Today we will be discussing the notorious TikTok-endorsed weight loss drug, Ozempic, and its lesser-known cousins, Mounjaro, and Wegovy. We dive into the research about these medications and discuss potential risks and benefits.
It’s finally time I talk about Ozempic. It’s been called the not-so-secret miracle weight loss drug of the Hollywood elite. It’s been rumored to be linked to the Kardashians’ recent body transformations and celebrities like Mindy Kaling.
But some media reports haven’t been so kind. The Guardian, for example, coined it “an eating disorder in an injection”, or the “clockwork orange for junk food”. On the other hand, body positive activists like Aubrey Gordon see it as society’s last-ditch effort to “get rid of fat people” for good.
Regardless of the backlash, its quickly become one of the hottest hashtags on TikTok. Aside from Botox and maybe Viagra, it seems like Ozempic is quickly becoming one of the most recognizable pharma brand names of our generation. Honestly, most of us are more attuned to Ozempic than local politics, worldwide disasters, a global pandemic, or the weather in our own backyard.
Not surprisingly, the social media buzz alone is now believed to be the lead cause of the shortage in the United States. And this shortage has people fired the fuck up. It feels scary to even be talking about this as a straight sized anti diet culture dietitian, but I’m ready to finally clear the air.
Folks, let’s talk about Ozempic.
Also a huge thank you to Eric Williamson, who is a dietitian and PhD who specializes in sports and weight management. If you’re not already following him, check out his Instagram here and get in touch for one on one support that I can personally endorse.
What Is Ozempic?
So let’s start with some cold hard facts. First of all, as many of you may know, Ozempic is not even a medication for weight loss, it’s currently only approved for diabetes. But the active ingredient in ozempic, semaglutide, is also found in a drug that IS approved for obesity called Wegovy. And when Wegovy demand outdid supply earlier on in the year, doctors started to prescribe Ozempic off-label for weight loss because the active ingredient was the same.
But then like the great toilet paper gate of March 2020, news reports claimed that Ozempic also became hard to get- not only for folks now using it for obesity but also for those with diabetes who had been taking the drug for years.
The final player is Mounjaro, which is another close cousin of Ozempic. The active drug here is something called tirzepatide which has slightly different properties that I’ll discuss in a moment. But like Ozempic, at this time, it’s also only approved for diabetes though is also being prescribed off-label for obesity. So why the sudden spike in demand in these new age weight loss drugs? Well, probably partially celebrities, partially TikTok testimonials, partially lingering Covid pounds, and mostly the fact that they honestly really do work.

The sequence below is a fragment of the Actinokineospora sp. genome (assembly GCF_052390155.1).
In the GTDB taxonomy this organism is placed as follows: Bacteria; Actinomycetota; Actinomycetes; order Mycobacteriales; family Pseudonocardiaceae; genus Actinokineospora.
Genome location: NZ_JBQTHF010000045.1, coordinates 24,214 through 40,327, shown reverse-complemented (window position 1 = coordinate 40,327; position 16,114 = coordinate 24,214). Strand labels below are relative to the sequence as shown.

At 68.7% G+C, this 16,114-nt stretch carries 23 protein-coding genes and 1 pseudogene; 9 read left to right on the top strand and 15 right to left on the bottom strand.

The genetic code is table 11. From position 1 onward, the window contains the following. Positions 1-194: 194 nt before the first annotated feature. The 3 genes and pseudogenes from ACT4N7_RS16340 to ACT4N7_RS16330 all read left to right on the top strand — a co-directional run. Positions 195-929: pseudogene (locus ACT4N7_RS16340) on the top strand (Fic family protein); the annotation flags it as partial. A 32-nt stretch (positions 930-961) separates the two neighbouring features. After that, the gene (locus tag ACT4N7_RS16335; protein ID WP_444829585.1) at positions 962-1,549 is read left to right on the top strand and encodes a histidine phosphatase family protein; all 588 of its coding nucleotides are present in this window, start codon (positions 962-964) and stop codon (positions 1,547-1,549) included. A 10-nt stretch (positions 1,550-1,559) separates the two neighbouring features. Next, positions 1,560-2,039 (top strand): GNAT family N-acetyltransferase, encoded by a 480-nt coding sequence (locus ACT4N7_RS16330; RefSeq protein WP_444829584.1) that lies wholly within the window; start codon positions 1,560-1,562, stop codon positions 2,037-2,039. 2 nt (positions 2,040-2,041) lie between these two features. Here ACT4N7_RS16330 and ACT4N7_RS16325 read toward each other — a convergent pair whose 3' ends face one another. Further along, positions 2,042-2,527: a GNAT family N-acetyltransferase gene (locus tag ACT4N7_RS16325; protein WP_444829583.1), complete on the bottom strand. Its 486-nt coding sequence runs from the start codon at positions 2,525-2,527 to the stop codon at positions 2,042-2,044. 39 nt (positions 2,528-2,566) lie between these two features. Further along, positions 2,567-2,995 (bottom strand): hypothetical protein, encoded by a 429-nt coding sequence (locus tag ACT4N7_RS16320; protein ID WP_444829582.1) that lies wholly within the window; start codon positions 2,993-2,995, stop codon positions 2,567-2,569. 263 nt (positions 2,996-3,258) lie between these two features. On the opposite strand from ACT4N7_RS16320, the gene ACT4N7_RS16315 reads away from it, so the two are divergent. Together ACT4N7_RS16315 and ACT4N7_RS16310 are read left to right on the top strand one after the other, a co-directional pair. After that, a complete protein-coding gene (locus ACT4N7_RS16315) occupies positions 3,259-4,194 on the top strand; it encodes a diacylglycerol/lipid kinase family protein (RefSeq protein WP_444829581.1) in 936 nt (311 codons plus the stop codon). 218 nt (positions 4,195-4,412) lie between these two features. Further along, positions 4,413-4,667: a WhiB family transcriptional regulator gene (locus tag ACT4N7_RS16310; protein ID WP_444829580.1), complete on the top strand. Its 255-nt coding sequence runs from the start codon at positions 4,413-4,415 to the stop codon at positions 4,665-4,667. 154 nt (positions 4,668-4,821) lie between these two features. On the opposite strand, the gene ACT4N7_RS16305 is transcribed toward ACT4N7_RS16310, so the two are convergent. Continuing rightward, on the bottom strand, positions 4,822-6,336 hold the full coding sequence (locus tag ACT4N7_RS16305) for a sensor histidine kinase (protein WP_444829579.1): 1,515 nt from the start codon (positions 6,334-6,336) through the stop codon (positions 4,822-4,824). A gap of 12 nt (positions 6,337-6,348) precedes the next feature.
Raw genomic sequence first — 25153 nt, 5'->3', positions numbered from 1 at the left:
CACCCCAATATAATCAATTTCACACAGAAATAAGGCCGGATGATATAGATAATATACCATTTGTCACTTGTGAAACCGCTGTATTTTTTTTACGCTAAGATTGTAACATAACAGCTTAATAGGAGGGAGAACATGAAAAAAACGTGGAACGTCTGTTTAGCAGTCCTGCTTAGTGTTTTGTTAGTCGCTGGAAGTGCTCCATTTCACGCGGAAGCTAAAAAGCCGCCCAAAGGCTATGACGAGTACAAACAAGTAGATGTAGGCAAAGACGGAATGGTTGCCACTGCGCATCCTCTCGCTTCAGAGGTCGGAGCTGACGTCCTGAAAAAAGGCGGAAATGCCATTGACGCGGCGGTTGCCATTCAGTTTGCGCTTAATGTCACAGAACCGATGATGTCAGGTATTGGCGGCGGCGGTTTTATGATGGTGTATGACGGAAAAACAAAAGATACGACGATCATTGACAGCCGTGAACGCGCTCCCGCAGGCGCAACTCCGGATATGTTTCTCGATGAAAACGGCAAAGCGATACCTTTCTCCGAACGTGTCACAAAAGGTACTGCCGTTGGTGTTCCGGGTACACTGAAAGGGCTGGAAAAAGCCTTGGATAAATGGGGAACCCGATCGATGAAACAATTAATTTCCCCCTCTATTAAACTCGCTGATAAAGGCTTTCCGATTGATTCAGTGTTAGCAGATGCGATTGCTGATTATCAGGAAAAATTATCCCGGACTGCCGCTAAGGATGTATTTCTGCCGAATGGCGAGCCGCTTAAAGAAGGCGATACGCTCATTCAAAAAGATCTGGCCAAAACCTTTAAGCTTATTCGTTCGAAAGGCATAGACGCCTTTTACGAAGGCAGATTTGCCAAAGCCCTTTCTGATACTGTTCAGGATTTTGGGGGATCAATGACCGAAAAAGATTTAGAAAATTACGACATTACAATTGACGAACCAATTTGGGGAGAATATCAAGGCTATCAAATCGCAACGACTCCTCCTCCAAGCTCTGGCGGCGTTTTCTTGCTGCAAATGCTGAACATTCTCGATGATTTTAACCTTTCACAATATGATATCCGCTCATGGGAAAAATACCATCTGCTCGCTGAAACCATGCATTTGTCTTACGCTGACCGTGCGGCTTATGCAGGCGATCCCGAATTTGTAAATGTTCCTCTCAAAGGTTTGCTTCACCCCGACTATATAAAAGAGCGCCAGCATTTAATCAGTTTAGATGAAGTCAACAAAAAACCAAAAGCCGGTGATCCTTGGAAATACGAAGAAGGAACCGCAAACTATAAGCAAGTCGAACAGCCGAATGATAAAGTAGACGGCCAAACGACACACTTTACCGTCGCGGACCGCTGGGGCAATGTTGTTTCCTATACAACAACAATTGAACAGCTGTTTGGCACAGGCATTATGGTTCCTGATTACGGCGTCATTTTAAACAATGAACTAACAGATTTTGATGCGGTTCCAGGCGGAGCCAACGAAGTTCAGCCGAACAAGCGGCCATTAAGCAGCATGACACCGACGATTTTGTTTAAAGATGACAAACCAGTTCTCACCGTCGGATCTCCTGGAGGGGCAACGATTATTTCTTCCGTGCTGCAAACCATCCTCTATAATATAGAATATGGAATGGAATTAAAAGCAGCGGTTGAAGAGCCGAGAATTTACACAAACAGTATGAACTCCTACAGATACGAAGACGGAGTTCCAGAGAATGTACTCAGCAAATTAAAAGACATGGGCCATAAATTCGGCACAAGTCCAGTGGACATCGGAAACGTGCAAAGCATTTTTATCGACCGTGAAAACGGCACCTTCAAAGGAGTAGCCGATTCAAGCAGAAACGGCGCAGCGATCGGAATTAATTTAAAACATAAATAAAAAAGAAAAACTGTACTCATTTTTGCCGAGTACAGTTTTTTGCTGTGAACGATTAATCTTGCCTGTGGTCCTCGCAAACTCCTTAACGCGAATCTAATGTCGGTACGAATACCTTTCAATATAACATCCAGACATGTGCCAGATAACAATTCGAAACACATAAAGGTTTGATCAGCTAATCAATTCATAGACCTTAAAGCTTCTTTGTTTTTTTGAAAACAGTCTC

Effectiveness of Weight Loss Medications
Before we had semaglutide or tirzepatide, we had a bunch of other weight loss drugs with less than stellar track records. Most resulted in about 5-8% weight loss on average, but came with a laundry list of not-so sexy side effects like loss of voice, difficulty breathing, anxiety, insomnia, or the dreaded orlistat anal leakage.
|Previous Medications||% weight loss|
On the flip side, most studies on semaglutide suggest it results in about 15% loss of body weight when paired with healthy lifestyle interventions like diet and exercise, which is a pretty dramatic leap.
Tirzepatide ,which is the active ingredient in Mounjaro, is potentially even more promising, and while it hasn’t been directly compared to the dose of semaglutide typically provided for weight loss, preliminary evidence suggests it may result in up to 20% to 25% body weight loss. Possibly even more for some folks.
How These Weight Loss Drugs Works
Wegovy, Ozempic and Mounjaro are all GLP-1 agonists aka glucagon-like peptide 1 agonists. The word agonist means it acts similarly to our bodies natural hormone GLP-1. This hormone has a multitude of benefits, but in short, it helps slow down food absorption in the stomach so you feel fuller longer, it regulates insulin and blood sugars, and most importantly, it helps tell your brain that you are full.
Mounjaro is not only a GLP-1 agonist, but its ALSO a GIP agonist aka glucose dependant insulinotropic polypeptide as well. The combo of the 2 very long words seems to have synergistic effects, making Mounjaro more powerful than a GLP-1 agonist alone. And this is why it seem to be more effective and is sited to overtake the Ozempic and Wegovy craze, though research is still in its infancy.
But back to why Ozempic and its cousins are causing rapid weight loss in so many folks. Ultimately, these drugs significantly suppress hunger, and this tends to make achieving a calorie deficit a lot easier. In fact, its been shown to reduce calorie intake by 35% without changing people’s perceived hunger levels in the day. In other words, you can eat less, and not feel hungry.
And this unique mechanism is arguably the essential key to long term weight loss success. This drug is essentially suppressing the body’s natural compensatory mechanisms that kick into high gear whenever we’re in a calorie deficit. Normally, when on a diet, our body fights to maintain body weight homeostasis by increasing hunger hormones, and decreaming satiety hormones in a desperate effort to make us eat more. And as I discussed in my video on weight loss right here, this is one of the main reasons why long-term weight maintenance is really hard. Without a medication like Ozempic, the body is programmed to ramp up your appetite with every extra pound of body weight you lose. Some research even suggests that these hunger adaptations persist for years after the diet ends.